Yesterday I preached the Sunday sermon. One member kindly told me it was too subtle. On reflection, I agree. Here, I’ll try to be more explicit.
I titled my sermon “Real life leaders.” I spun the title from the text, from news headlines, and from my soul.
Choosing a title is difficult. I rejected many titles which suggested themselves. One which didn’t make the cut is “Sin boldly.”
“Sin boldly” suggested itself because in my sermon I mentioned it. It’s one of the most abused of the many terms coined by Dr Martin Luther.
“Sin boldly” is a medicine Luther prescribed. Like all medicines, it can be misused, it can be mis-prescribed. I feared to prescribe it.
Luther didn’t say “sin boldly” in a sermon, pamphlet, or theological treatise. He said it in a letter. To Melanchthon, one of his closest friends.
Melanchthon was a much sought after scholar and professor. Wittenberg university built a lovely home for him to induce him to remain on staff.
Melanchthon was architect and builder of the post-reformation national education system.
Melanchthon was a follower of Luther. It’s not far of the mark to say Melanchthon regarded Luther as his guru.
Melanchthon was devoted to Luther. But they disagreed on many things.
For example, Luther hated astrology; Melanchthon loved astrology. Luther was a rough ox; Melanchthon was a quiet dove.
Luther loved Melanchthon. Depended on him. Encouraged him. Corrected him. Politely.
That last word is important. Luther is famous for polemics, for calling people names. “Polite” is a word rarely used of Luther.
Politely, Luther urged Melanchthon to “sin boldly.” Here it is, in context:
If you are a preacher of Grace, then preach a true, not a fictitious grace; if grace is true, you must bear a true and not a fictitious sin. God does not save people who are only fictitious sinners. Be a sinner and sin boldly but believe and rejoice in Christ even more boldly. For he is victorious over sin, death, and the world. As long as we are here, we have to sin. This life is not the dwelling place of righteousness but, as Peter says, we look for a new heaven and a new earth in which righteousness dwells…. Pray boldly—you too are a mighty sinner. (Emphasis added.)
Why did Luther write “sin boldly” to Melanchthon?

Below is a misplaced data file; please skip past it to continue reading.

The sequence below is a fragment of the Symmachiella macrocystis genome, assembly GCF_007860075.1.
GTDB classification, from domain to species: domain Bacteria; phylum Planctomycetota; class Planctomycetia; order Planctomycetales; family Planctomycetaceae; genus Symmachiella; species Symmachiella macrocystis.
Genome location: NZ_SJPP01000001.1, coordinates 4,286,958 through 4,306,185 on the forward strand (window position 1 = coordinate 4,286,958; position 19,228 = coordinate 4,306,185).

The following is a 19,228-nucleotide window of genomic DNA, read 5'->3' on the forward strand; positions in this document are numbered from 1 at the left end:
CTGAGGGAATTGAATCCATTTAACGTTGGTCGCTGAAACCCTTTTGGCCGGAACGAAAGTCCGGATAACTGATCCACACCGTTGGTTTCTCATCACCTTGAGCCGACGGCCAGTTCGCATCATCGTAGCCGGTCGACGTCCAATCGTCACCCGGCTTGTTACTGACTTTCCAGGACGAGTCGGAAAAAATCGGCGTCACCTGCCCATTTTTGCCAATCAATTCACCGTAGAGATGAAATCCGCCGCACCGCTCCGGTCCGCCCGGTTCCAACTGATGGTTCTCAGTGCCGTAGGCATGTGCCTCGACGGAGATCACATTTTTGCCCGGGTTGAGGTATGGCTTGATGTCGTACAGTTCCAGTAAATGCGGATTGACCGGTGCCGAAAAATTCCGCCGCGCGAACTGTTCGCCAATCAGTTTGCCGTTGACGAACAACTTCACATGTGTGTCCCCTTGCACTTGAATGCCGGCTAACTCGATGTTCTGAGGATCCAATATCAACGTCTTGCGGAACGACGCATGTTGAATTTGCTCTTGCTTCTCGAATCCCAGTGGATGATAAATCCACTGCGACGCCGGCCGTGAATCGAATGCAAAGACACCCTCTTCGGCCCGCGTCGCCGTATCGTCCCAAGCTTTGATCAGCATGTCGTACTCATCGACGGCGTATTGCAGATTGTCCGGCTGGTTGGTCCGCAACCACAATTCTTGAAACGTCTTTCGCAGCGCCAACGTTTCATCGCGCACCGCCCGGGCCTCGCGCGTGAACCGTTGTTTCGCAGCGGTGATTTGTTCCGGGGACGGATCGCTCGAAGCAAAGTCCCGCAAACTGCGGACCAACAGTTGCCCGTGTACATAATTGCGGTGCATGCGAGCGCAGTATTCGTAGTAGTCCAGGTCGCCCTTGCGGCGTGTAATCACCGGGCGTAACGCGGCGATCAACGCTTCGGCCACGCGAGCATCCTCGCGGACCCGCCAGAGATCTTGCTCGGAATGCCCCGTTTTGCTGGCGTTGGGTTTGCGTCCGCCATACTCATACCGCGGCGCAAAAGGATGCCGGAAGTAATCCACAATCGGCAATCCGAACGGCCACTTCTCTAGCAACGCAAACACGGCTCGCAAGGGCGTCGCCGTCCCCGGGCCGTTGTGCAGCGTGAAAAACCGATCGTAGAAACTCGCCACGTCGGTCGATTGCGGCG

As I said yesterday, Wittenberg, where Luther and Melanchthon lived, burned with violence against Roman Catholic priests and practices.
Mobs burned paintings, icons, confessionals (the booths in which priests heard peoples’ confessions and gave absolution).
If Melanchthon had spoken against the burnings, the mobs would’ve listened to him, for he was a well-known “voice of Luther.”
But Melanchthon said and did nothing. He was paralysed. By uncertainty. By fear that his actions might cause greater harm.
Luther got wind of what was happening while he was confined in Wartburg castle, for his own safety, on order of Elector Frederick, his protector.
Luther knew Melanchthon could act to calm the storm. Luther knew Melanchthon was paralysed. Luther prescribed medicine: “sin boldly.”
What does all that have to do with us today?
God calls us to be his co-workers, to make real the Kingdom of God on earth: he calls us to action, among our neighbours, in the world.
Our neighbours include politicians, kings, preachers, laypeople, of all faiths. There’s so much division within and between groups.
We feel paralysed. We encounter passages like my Sunday text, 1 Samuel 16:1-13, which is about Samuel anointing David as king.
We remember how Jesus’ demonstrated leadership. He washed his disciples’ feet. He showed that leadership is servanthood. (John 13)
But we prefer the anointing stories. The stories of immediate action by God. Of the commissioning of a heroic leader.
We miss the point that we’re the ones God calls to action. We’re the ones he anoints today.
The newly anointed are not heroic leaders like David. We are the newly anointed, we whom Jesus calls to be the salt of the earth (Matthew 5:13).
As I said yesterday, Dietrich Bonhoeffer, says very well what we must do:
The Church is the Church only when it exists for others … not dominating but helping and serving. It must tell men of every calling what it means to live for Christ, to exist for others.
Like salt, we are to serve, to penetrate, to confront the world, to model God-approved leadership. In society, with all its differences.
Salt doesn’t wait for instructions. Isn’t paralysed. Acts boldly. Sins boldly. Because it prays, loves, and rejoices boldly.
Bonhoeffer challenges us to ask, “how do we tell others what it means to live for Christ, to exist for others?”
I gave a sample of “others” in my sermon: politicians, rulers, priests, followers.
Their voices say: Keep politics (societal questions) out of religious places! Transfer ownership of aboriginal land to the monarchy! Privilege one ethnic group! Allow tax breaks for political contributors! Stifle protest!
Where’s the voice of churches? What do we hear in sermons, statements, letters? Is there paralysis? What would Dr Luther prescribe?
Can we sin boldly together? Has the salt lost its anointing?
 Years ago, after reading a bit of Luther, I asked a seminary principal why seminaries (schools which train pastors) don’t teach polemics. He said some seminaries teach “rhetoric,” and polemics is included in rhetoric. I’ve examined the catalogues of courses in several Malaysian seminaries. Rhetoric isn’t included.